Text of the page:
"That's not it," she replied, following him and leaning against the doorjamb as he rinsed out his coffee mug. "I just... Can you blame me? I don't think you should be alone, that's all."

He didn't look at her. "So, does Teal'c have the early shift?"

"No. I told you. It's just me. It's not a team thing. It's a..."

He turned, dark eyes empty. "It's a what?"

"A friend thing." That was as close as she could get to it. But she knew he understood, she could see it in his face. A beat of emotion flashed to the surface, warm and needy, before it was banished back into the darkness. And in that moment, she saw him make the decision.

He nodded and moved past her. Just close enough that his arm brushed hers, sending little flickers of heat racing into her stomach. But he walked like a soldier heading into battle, through the living room and towards the stairs. "I can make up the spare room, if you like."

"It's okay," she assured him. "The sofa's fine."

Having decided to face his demons, O'Neill didn't pause again until his foot was on the first step of the staircase. But with his hand resting on the banister, he stopped, head down. Contemplating his feet. "Carter?"


"If anything happens...?"

Sam felt her heart constrict. It was the closest thing he'd ever get to admitting that he was afraid. "I'll be right here," she said softly. "It'll be okay."

He nodded silently, and didn't look back as he climbed the stairs towards sleep and the horrors it would bring. To Sam, he'd never looked more heroic.


Something indefinable woke her in the dark hours of the night. A sound, perhaps. Maybe just an instinctive knowledge that she was needed. Pushing the blanket from around her legs, Sam rose from the sofa and padded softly across the room. She paused for a moment at the foot of the stairs, but heard nothing more and so quietly climbed up towards his bedroom.

Moonlight filled the hallway, it's silvery shimmer cold in the night air. She shivered as she slowed and stopped outside his door. It was ajar, and framed again the window she saw him staring out into the night.

He looked terribly alone, bathed in silver light. A hand rested on the glass, his forehead pressing against his fingers. Her heart sank at the way his shoulders were sagging, and she stepped silently into the room. The twisted bed sheets, half falling on the floor, spoke of the nightmares she knew were haunting him. How could they not, after what he'd suffered? What she'd let him suffer.

Stepping over the bedding, she slowly approached the window. He didn't move, and she wasn't sure if he was even aware of her presence. But Jack O'Neill was not an easy man to surprise, his senses were too finely tuned. Even now.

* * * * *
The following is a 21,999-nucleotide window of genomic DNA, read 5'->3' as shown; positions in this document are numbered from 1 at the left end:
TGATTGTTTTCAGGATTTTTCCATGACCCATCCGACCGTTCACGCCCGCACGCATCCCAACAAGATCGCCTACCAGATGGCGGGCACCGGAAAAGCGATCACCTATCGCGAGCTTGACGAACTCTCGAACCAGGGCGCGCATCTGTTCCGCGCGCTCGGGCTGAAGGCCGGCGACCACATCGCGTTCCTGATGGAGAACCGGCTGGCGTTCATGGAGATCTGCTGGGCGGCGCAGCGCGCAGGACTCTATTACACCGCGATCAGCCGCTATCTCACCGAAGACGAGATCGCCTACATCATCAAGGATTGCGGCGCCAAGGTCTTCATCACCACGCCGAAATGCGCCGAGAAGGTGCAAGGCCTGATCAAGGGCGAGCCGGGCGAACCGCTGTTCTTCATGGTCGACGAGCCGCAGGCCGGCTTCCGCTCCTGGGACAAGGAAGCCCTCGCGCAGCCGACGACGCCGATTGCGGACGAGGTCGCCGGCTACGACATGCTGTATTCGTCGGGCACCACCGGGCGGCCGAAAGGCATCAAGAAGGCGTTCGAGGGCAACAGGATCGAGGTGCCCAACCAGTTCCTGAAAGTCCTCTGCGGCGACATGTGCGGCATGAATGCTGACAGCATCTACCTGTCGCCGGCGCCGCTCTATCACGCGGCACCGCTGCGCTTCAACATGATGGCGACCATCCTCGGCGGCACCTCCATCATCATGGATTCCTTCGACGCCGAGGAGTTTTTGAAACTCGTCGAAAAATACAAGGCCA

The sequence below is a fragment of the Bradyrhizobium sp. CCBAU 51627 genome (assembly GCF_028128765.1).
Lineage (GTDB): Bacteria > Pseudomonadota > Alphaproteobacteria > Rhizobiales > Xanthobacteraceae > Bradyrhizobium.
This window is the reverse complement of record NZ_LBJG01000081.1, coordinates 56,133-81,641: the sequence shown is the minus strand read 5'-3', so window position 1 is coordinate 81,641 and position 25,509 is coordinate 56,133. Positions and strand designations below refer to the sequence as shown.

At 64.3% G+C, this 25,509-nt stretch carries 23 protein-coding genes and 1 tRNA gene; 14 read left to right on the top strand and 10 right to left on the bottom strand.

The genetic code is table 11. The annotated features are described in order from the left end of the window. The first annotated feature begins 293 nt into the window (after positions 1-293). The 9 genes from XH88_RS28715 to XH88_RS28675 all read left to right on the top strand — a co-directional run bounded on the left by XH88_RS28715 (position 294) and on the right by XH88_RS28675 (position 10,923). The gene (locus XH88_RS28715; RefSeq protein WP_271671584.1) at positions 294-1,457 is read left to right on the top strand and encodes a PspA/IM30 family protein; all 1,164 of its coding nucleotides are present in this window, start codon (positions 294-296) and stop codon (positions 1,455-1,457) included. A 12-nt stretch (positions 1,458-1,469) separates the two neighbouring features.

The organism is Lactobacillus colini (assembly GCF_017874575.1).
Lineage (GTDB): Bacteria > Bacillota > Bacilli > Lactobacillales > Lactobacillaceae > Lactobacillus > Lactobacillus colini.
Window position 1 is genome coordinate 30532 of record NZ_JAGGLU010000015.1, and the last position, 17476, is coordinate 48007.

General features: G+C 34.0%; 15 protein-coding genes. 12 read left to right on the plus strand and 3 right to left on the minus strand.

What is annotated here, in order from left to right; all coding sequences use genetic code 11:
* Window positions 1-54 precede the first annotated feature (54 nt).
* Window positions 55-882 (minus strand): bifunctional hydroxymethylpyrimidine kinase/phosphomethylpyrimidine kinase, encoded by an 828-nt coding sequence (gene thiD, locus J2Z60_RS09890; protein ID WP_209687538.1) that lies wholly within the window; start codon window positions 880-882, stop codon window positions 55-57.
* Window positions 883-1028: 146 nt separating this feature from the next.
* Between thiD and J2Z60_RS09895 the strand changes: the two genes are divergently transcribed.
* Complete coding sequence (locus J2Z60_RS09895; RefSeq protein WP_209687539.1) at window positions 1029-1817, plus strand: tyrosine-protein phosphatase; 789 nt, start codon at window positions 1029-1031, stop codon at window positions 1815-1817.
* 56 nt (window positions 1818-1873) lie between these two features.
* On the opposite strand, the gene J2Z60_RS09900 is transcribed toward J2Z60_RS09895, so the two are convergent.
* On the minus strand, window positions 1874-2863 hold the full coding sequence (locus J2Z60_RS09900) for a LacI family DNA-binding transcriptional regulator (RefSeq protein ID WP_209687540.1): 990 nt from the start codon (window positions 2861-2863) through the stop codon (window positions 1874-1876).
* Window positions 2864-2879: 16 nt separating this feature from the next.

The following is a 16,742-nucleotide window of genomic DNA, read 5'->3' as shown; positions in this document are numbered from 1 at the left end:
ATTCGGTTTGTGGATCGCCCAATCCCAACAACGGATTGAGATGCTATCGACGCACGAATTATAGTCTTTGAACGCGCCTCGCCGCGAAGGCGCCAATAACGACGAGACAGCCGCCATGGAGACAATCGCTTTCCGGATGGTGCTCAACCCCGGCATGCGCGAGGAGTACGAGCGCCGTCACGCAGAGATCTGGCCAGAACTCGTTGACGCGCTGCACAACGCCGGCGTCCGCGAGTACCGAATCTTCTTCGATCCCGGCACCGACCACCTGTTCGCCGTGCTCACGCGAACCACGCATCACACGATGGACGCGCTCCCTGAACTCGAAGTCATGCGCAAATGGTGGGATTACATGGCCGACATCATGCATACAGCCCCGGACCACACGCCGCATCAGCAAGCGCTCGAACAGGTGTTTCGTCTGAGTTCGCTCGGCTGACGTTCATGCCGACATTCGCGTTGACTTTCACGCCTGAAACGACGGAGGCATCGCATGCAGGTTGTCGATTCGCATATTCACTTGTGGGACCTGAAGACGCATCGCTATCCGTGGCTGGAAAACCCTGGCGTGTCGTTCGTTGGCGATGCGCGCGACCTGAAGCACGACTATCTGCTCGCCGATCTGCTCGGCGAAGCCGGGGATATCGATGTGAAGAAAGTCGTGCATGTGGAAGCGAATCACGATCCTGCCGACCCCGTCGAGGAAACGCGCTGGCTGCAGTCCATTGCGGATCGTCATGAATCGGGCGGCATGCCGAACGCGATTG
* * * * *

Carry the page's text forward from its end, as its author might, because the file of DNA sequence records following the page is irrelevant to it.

"I didn't mean to wake you," he said quietly, not moving from where he stood.

"You didn't." She took a step closer, unsure what to do. How to play this new game. "Bad dreams?"

He just nodded, lifting his head from his hand and turning towards her. His eyes were black in the moonlight, dark and empty. "I'm okay. Get some sleep."

"I'm not tired," she told him. And it wasn't a lie. "Do you want Or something?"

A thin smile twisted his lips and he looked away, back into the darkness beyond the window. "No."

Indecision curled Sam's nerves. What should she do? How could she help him? She wanted so badly to help, but she had no idea... Then Janet's words came back to her, spat out in anger and sadness. "So, don't talk! Just be there, Sam. For the love of God, if you care at all about the man, just be there for him."

Just be there. But how can you be there for a man who's barely there himself? How do you reach someone who has lived through the pain and fear of countless deaths, each time with the certain knowledge that it would not be the last? Or the worst. How do you reach out to them? How do you--

She stopped, her gaze drifting down to her hands, balled into fists at her side. There was only one way, of course. A way so alien to them that she hadn't considered it until now. A forbidden way, but forbidden by rules that couldn't possibly encompass this situation. Almost unbidden, her hand rose, flexed and reached out until her fingers came to rest on his arm.

He flinched at the contact, his head snapping around with a startled look on his face. Sam offered him a shaky smile as she slid her hand down his arm, coming to rest firmly over his fingers. Squeezing tightly.